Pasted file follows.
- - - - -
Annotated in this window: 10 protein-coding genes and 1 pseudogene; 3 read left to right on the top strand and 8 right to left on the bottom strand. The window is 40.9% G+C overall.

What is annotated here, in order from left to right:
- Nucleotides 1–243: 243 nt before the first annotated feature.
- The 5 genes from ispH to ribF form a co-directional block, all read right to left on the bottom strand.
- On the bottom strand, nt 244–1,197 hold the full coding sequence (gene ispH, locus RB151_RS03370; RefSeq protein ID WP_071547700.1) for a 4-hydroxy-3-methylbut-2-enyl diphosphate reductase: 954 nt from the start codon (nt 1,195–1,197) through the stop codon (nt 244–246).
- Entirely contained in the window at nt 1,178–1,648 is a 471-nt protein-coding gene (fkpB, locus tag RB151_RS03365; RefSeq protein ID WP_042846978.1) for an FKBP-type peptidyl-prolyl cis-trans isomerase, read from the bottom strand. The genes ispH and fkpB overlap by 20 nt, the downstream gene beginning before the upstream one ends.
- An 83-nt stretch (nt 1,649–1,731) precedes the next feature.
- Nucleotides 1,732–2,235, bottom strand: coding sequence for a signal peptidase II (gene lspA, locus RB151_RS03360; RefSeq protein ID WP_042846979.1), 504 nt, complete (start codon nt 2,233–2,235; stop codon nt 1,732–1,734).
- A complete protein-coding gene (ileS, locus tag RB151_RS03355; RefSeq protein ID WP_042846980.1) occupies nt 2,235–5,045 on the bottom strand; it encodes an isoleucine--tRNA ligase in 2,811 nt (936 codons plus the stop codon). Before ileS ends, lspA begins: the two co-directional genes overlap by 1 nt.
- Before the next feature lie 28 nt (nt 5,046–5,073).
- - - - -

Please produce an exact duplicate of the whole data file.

Annotated in this window: 10 protein-coding genes and 1 pseudogene; 3 read left to right on the top strand and 8 right to left on the bottom strand. The window is 40.9% G+C overall.

What is annotated here, in order from left to right:
- Nucleotides 1–243: 243 nt before the first annotated feature.
- The 5 genes from ispH to ribF form a co-directional block, all read right to left on the bottom strand.
- On the bottom strand, nt 244–1,197 hold the full coding sequence (gene ispH, locus RB151_RS03370; RefSeq protein ID WP_071547700.1) for a 4-hydroxy-3-methylbut-2-enyl diphosphate reductase: 954 nt from the start codon (nt 1,195–1,197) through the stop codon (nt 244–246).
- Entirely contained in the window at nt 1,178–1,648 is a 471-nt protein-coding gene (fkpB, locus tag RB151_RS03365; RefSeq protein ID WP_042846978.1) for an FKBP-type peptidyl-prolyl cis-trans isomerase, read from the bottom strand. The genes ispH and fkpB overlap by 20 nt, the downstream gene beginning before the upstream one ends.
- An 83-nt stretch (nt 1,649–1,731) precedes the next feature.
- Nucleotides 1,732–2,235, bottom strand: coding sequence for a signal peptidase II (gene lspA, locus RB151_RS03360; RefSeq protein ID WP_042846979.1), 504 nt, complete (start codon nt 2,233–2,235; stop codon nt 1,732–1,734).
- A complete protein-coding gene (ileS, locus tag RB151_RS03355; RefSeq protein ID WP_042846980.1) occupies nt 2,235–5,045 on the bottom strand; it encodes an isoleucine--tRNA ligase in 2,811 nt (936 codons plus the stop codon). Before ileS ends, lspA begins: the two co-directional genes overlap by 1 nt.
- Before the next feature lie 28 nt (nt 5,046–5,073).